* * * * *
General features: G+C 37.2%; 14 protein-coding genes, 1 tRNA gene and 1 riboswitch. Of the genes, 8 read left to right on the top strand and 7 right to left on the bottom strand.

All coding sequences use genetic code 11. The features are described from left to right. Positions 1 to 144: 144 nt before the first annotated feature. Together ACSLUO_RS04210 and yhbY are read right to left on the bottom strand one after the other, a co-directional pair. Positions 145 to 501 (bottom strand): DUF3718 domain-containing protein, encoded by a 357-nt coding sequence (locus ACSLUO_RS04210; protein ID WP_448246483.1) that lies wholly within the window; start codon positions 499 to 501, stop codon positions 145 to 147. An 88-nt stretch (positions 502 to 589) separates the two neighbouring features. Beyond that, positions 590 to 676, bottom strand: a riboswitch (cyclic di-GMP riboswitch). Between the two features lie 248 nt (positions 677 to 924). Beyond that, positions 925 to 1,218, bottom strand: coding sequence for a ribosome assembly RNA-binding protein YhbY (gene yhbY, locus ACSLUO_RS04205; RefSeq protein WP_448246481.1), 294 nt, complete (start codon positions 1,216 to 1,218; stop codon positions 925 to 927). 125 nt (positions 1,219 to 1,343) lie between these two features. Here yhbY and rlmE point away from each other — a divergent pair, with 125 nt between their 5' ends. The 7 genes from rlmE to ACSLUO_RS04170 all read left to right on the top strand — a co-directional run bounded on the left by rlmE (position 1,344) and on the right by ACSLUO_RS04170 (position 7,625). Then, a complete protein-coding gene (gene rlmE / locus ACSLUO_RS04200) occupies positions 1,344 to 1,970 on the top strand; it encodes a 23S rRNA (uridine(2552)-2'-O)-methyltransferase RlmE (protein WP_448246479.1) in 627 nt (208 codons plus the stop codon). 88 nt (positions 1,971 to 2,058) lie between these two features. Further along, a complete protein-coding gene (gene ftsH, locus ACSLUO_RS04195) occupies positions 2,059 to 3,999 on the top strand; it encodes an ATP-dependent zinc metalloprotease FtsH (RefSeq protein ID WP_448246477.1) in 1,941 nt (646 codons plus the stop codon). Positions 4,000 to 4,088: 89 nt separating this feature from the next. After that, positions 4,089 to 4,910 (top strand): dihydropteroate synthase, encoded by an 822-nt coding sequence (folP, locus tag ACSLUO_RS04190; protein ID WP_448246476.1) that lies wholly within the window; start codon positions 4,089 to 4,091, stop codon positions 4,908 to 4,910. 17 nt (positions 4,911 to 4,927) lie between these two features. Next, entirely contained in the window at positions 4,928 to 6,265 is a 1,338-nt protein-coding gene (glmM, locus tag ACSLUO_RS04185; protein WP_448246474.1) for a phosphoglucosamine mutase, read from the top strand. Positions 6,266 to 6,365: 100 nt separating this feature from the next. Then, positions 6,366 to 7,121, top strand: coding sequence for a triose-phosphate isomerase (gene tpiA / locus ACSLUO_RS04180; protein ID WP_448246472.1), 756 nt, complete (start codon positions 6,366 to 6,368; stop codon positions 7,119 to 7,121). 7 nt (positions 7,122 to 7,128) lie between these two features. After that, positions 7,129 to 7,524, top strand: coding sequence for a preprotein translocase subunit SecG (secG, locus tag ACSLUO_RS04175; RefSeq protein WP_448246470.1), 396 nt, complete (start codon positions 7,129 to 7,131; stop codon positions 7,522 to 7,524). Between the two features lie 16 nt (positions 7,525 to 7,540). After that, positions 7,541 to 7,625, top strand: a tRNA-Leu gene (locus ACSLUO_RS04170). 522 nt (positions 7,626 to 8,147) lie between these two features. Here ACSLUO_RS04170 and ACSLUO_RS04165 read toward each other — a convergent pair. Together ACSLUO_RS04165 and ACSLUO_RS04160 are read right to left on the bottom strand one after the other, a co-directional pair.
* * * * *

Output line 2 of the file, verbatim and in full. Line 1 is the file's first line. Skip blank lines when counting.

All coding sequences use genetic code 11. The features are described from left to right. Positions 1 to 144: 144 nt before the first annotated feature. Together ACSLUO_RS04210 and yhbY are read right to left on the bottom strand one after the other, a co-directional pair. Positions 145 to 501 (bottom strand): DUF3718 domain-containing protein, encoded by a 357-nt coding sequence (locus ACSLUO_RS04210; protein ID WP_448246483.1) that lies wholly within the window; start codon positions 499 to 501, stop codon positions 145 to 147. An 88-nt stretch (positions 502 to 589) separates the two neighbouring features. Beyond that, positions 590 to 676, bottom strand: a riboswitch (cyclic di-GMP riboswitch). Between the two features lie 248 nt (positions 677 to 924). Beyond that, positions 925 to 1,218, bottom strand: coding sequence for a ribosome assembly RNA-binding protein YhbY (gene yhbY, locus ACSLUO_RS04205; RefSeq protein WP_448246481.1), 294 nt, complete (start codon positions 1,216 to 1,218; stop codon positions 925 to 927). 125 nt (positions 1,219 to 1,343) lie between these two features. Here yhbY and rlmE point away from each other — a divergent pair, with 125 nt between their 5' ends. The 7 genes from rlmE to ACSLUO_RS04170 all read left to right on the top strand — a co-directional run bounded on the left by rlmE (position 1,344) and on the right by ACSLUO_RS04170 (position 7,625). Then, a complete protein-coding gene (gene rlmE / locus ACSLUO_RS04200) occupies positions 1,344 to 1,970 on the top strand; it encodes a 23S rRNA (uridine(2552)-2'-O)-methyltransferase RlmE (protein WP_448246479.1) in 627 nt (208 codons plus the stop codon). 88 nt (positions 1,971 to 2,058) lie between these two features. Further along, a complete protein-coding gene (gene ftsH, locus ACSLUO_RS04195) occupies positions 2,059 to 3,999 on the top strand; it encodes an ATP-dependent zinc metalloprotease FtsH (RefSeq protein ID WP_448246477.1) in 1,941 nt (646 codons plus the stop codon). Positions 4,000 to 4,088: 89 nt separating this feature from the next. After that, positions 4,089 to 4,910 (top strand): dihydropteroate synthase, encoded by an 822-nt coding sequence (folP, locus tag ACSLUO_RS04190; protein ID WP_448246476.1) that lies wholly within the window; start codon positions 4,089 to 4,091, stop codon positions 4,908 to 4,910. 17 nt (positions 4,911 to 4,927) lie between these two features. Next, entirely contained in the window at positions 4,928 to 6,265 is a 1,338-nt protein-coding gene (glmM, locus tag ACSLUO_RS04185; protein WP_448246474.1) for a phosphoglucosamine mutase, read from the top strand. Positions 6,266 to 6,365: 100 nt separating this feature from the next. Then, positions 6,366 to 7,121, top strand: coding sequence for a triose-phosphate isomerase (gene tpiA / locus ACSLUO_RS04180; protein ID WP_448246472.1), 756 nt, complete (start codon positions 6,366 to 6,368; stop codon positions 7,119 to 7,121). 7 nt (positions 7,122 to 7,128) lie between these two features. After that, positions 7,129 to 7,524, top strand: coding sequence for a preprotein translocase subunit SecG (secG, locus tag ACSLUO_RS04175; RefSeq protein WP_448246470.1), 396 nt, complete (start codon positions 7,129 to 7,131; stop codon positions 7,522 to 7,524). Between the two features lie 16 nt (positions 7,525 to 7,540). After that, positions 7,541 to 7,625, top strand: a tRNA-Leu gene (locus ACSLUO_RS04170). 522 nt (positions 7,626 to 8,147) lie between these two features. Here ACSLUO_RS04170 and ACSLUO_RS04165 read toward each other — a convergent pair. Together ACSLUO_RS04165 and ACSLUO_RS04160 are read right to left on the bottom strand one after the other, a co-directional pair.